The Care Bill is back and politicians are starting to listen

The Care Bill returns to the House of Lords tomorrow.

Social care has been a major focus of Scope’s collaborative campaigning work in the past year because this is a once-in-a-lifetime opportunity to reform a care system in crisis.

We know that thousands of disabled people are struggling to get the support they need to live independently, without access to basic care to help them eat, wash properly and leave their homes.

Now 83% of councils have set the threshold for care at a higher level and they expect things to get worse.

We have tried to be as vocal as possible on the issues we know that disabled people care most about – changes to Disability Living Allowancethe impact of the cutsthe flawed Work Capability Assessment, support for disabled children, attitudes to disability – to create public pressure and hold the Government to account.

With the Care Bill back in the Lords, social care is back on the agenda. We have been working closely with disabled people, disabled people’s organisations and the Care and Support Alliance, a coalition of over 70 organisations, to make sure that the system supports those who need it.

The good news is that politicians are starting to listen to us.

In the summer, the Chancellor found £3.8bn in June’s spending review to start to tackle the crisis. When nearly everything else was being cut, social care was one of the only areas to benefit from additional funding.

We have been campaigning hard so that those who need it most have access to an independent advocate. Again, the Government has listened to and acted on these concerns.

Other welcome changes to the Care Bill include the requirement that assessments must be carried out by people with specialist expertise in certain circumstances, and that councils must take on board the importance of promoting well-being when commissioning services.

We have all fought hard for these wins.

It has been an incredibly difficult climate for charities of all kinds to campaign effectively – not just disabled organisations, but all those affected by cuts.

We still have a long way to go on the Care Bill. But the wins above show how powerful it can be when disabled people and organisations large and small come together to get behind focused campaigns, which will result in real, tangible change.

But we know that the more people there are campaigning, and the bigger range of voices, the more likely we are to achieve change.

It doesn’t just have to be big charities – it can be people like Angela, whose one-woman Save Social Care petition has been supported by nearly 50,000 people and led her to Downing Street. Or the WOW Petition campaign challenging welfare reform which has been backed by over 60,000 people. It’s about the power of our combined impact.

There are many experienced, talented and innovative people out there, who we know we can learn from – and who don’t necessarily agree with us on everything.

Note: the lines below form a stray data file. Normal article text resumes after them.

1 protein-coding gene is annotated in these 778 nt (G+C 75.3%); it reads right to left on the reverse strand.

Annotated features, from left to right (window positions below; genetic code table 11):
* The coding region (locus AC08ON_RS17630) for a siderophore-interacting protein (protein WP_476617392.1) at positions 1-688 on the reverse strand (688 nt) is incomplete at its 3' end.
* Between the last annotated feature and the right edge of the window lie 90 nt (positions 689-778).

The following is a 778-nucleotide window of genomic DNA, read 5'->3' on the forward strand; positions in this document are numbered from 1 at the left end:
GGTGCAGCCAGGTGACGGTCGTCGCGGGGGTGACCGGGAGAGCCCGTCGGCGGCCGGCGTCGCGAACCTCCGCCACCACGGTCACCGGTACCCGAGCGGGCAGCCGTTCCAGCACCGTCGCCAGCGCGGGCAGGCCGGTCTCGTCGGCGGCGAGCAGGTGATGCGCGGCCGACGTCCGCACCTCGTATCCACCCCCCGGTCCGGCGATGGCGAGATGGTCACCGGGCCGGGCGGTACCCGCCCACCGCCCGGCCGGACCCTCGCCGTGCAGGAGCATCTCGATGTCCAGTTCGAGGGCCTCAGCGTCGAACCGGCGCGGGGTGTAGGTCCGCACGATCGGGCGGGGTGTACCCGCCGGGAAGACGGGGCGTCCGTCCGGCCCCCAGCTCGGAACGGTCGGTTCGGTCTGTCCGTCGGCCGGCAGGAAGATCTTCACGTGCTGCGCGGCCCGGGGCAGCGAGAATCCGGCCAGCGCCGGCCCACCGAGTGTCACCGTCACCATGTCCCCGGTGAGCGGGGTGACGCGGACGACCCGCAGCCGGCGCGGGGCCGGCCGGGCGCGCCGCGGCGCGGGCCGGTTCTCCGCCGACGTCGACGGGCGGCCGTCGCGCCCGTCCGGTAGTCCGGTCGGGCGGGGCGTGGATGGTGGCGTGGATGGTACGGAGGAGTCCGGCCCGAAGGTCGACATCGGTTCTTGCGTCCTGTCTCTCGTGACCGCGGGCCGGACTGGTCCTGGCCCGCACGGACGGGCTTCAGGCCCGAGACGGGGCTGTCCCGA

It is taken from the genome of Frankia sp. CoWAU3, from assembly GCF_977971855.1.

That’s why we recently launched the Game Changers community, to crowd source the best ideas for our ambitious next campaign.  We want to hear people’s views and be challenged constructively.

So come add your voice and let’s get the much bigger change we all want – together.

The right to an independent life

Post from Alice Maynard, Chair of Scope

AliceDisabled people want to live independently in their community. We want to decide where we live, who we live with and how we go about our day.

In 2013, I think – I hope – most people would back that aspiration.

Unfortunately too often this doesn’t reflect the reality of disabled people’s lives, and this autumn we’re doing something about it.

Firstly, we’re going to be calling on the Government to be bold when it comes to reforming social care.

The current system is on its knees. The London School of Economics estimates that 69,000 disabled people who need support to live independently don’t get any. While, 40% of those lucky enough to get some support say it doesn’t meet basic needs like getting up, getting washed and dressed and getting out of the house. Yet Government plans, which will be debated by the Lords on 9 October, will shut 100,000 people out of the system altogether.

But if we want a bold response from the Government, we have to do more than shout from the sidelines. We have to show what’s possible by taking difficult decisions.

For example, we run care homes. We’ve taken a long, hard look at them all, and asked ourselves if they do enough to support disabled people to live independently in the community.

Staff do a great job, but many homes were opened in the 1970s, aren’t located in the heart of the community and are simply not set up to offer disabled people enough choice and control over their lives.

In the last five years, Scope has changed or closed ten of these services. We’re now proposing to change or close more over the next three years.

It’s the right thing to do. But it’s important we do it in the right way.

We tell the people most directly affected first, and before making a decision on a home, we consult with the people who live there, their families, staff and local authorities.

When we do change or close care homes, we will always do this sensitively and respectfully, supporting everyone affected by the changes to understand what they mean and what choices are available to them.

It’s very easy to demand that the Government makes difficult decisions. It’s much harder to make them yourself. Disabled people want to have choice and control over where and how they live. We think it’s right that the services we offer them make that possible.